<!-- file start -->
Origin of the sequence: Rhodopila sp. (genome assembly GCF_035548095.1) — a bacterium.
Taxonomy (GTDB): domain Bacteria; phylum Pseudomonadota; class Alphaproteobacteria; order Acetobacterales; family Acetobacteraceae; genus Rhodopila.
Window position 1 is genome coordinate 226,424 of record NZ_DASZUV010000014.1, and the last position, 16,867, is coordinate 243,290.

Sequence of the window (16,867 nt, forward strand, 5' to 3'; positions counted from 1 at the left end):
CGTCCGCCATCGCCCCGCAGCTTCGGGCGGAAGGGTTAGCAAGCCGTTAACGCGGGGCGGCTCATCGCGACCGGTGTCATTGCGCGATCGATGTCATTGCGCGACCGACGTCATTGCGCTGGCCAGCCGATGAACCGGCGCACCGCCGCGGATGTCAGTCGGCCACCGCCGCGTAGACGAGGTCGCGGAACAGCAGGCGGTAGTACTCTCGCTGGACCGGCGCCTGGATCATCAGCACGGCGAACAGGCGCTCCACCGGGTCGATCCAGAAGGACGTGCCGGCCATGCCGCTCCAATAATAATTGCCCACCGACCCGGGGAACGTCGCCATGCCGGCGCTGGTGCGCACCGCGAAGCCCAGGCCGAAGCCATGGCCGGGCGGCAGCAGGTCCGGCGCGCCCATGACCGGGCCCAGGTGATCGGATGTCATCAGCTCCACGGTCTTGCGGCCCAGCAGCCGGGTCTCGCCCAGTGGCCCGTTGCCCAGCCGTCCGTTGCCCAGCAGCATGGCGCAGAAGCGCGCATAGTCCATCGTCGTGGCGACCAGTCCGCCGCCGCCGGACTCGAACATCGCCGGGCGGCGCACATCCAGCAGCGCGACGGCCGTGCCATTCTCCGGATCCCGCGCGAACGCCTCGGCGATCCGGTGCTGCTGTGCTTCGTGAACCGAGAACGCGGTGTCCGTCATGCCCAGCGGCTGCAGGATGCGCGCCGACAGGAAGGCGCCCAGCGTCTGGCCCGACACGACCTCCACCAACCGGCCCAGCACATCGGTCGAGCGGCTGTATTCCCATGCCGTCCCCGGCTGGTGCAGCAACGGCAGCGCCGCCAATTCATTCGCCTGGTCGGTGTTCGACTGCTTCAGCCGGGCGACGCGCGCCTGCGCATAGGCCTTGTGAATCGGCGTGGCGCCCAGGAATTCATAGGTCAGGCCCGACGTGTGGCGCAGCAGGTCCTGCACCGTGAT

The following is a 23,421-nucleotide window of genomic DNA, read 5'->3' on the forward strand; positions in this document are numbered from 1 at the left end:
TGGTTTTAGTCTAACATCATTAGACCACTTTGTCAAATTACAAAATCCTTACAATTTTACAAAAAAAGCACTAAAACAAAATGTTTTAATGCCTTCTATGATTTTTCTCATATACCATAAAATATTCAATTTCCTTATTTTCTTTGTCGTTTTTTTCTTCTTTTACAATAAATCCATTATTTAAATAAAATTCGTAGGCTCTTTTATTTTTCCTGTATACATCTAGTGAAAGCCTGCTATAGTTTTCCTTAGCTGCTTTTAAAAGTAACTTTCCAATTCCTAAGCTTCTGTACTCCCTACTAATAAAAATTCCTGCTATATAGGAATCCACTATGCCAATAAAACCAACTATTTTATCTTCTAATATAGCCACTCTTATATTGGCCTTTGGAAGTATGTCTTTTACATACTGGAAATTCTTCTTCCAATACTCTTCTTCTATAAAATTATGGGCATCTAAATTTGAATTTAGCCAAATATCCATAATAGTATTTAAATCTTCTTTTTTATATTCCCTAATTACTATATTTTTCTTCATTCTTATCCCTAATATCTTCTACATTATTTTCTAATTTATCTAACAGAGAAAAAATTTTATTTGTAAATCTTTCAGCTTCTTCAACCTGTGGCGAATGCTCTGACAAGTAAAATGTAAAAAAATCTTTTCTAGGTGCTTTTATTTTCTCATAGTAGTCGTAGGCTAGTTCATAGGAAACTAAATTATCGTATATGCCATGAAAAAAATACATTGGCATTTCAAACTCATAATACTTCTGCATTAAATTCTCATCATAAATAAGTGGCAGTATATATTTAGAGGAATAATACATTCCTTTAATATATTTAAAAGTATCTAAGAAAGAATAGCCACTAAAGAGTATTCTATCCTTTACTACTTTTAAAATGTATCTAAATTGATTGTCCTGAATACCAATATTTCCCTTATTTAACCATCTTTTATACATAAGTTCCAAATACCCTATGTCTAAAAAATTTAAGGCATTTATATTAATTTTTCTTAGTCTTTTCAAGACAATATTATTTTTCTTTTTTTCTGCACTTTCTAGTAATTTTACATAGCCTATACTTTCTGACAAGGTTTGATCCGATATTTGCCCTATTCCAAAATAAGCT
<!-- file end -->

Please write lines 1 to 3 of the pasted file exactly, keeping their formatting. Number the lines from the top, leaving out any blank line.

Origin of the sequence: Rhodopila sp. (genome assembly GCF_035548095.1) — a bacterium.
Taxonomy (GTDB): domain Bacteria; phylum Pseudomonadota; class Alphaproteobacteria; order Acetobacterales; family Acetobacteraceae; genus Rhodopila.
Window position 1 is genome coordinate 226,424 of record NZ_DASZUV010000014.1, and the last position, 16,867, is coordinate 243,290.